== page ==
The depressing part is, I doubt any level of outrage is going to change the fact that government will do this. If they can do it, they will.

What, you got a problem with that? OK, I’m happy to hear you out, sir. Before we discuss your concerns, though, could I just ask you a few quick little questions about your browsing history?

Yeah. That’s what I thought. Have a nice day . . . sir.

11/26/2013

Poll: 53% of Americans Think Obama Is Not Honest

Filed under: General — Patterico @ 7:13 am



It’s a majority for the first time:

And a CNN/ORC International survey released Monday morning also indicates that 53% of Americans now believe that Obama is not honest and trustworthy, the first time that a clear majority in CNN polling has felt that way.

But it makes you wonder: who are these people who think he is honest?

I’ll tell you who: the 47%: “There are 47% of the people who will vote for the president no matter what … who are dependent upon government, who believe that they are victims.”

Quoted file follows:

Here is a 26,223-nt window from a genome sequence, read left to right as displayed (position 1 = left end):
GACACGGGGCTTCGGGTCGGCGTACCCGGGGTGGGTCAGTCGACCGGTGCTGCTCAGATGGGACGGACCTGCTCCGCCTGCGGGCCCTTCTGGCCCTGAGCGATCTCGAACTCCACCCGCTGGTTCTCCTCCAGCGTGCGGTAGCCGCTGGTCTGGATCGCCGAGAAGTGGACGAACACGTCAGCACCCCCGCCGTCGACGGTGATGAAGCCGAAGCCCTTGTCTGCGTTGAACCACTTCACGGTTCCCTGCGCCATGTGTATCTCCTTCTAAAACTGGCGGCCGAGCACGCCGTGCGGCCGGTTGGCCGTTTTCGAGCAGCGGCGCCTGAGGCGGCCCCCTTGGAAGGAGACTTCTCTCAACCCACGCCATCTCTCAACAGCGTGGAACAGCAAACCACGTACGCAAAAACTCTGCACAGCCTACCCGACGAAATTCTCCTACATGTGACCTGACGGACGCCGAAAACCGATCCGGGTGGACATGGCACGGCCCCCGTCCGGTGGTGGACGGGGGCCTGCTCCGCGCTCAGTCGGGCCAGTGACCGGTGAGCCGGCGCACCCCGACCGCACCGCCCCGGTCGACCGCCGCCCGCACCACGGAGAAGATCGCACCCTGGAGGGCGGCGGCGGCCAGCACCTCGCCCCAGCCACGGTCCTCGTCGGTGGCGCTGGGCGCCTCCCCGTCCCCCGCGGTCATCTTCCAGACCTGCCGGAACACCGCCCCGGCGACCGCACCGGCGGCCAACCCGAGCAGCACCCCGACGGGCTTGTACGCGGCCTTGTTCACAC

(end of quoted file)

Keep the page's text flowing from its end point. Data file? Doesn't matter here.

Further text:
I guess they also think Barack Obama is honest.

How to Handle Organizing for America Robots Who Harangue You at the Thanksgiving Dinner Table

Filed under: General — Patterico @ 7:08 am



Barack Obama’s Organizing for America asks its mindless robots to use the Thanksgiving holidays to proselytize family members regarding health care. Some advice from their organization:

Start by asking: “Have you thought about signing up for health insurance on the new marketplace?”

Offer to walk them through it: “Would you like to take some time with me to sign up right now?”

Ask them to make a plan, and commit to it: “When do you plan on signing up?”

Don’t forget to follow up: “Have you signed up yet?”

Mark and Mollie Hemingway have an idea on how to respond to the bolded question:

Here’s a sample response you might use. “That would be great. Except that I’m going to be washing dishes and cleaning up for a bit. How about you go into the guest room and use the computer in there to sign me up. As soon as you’re done, you can have some pie.”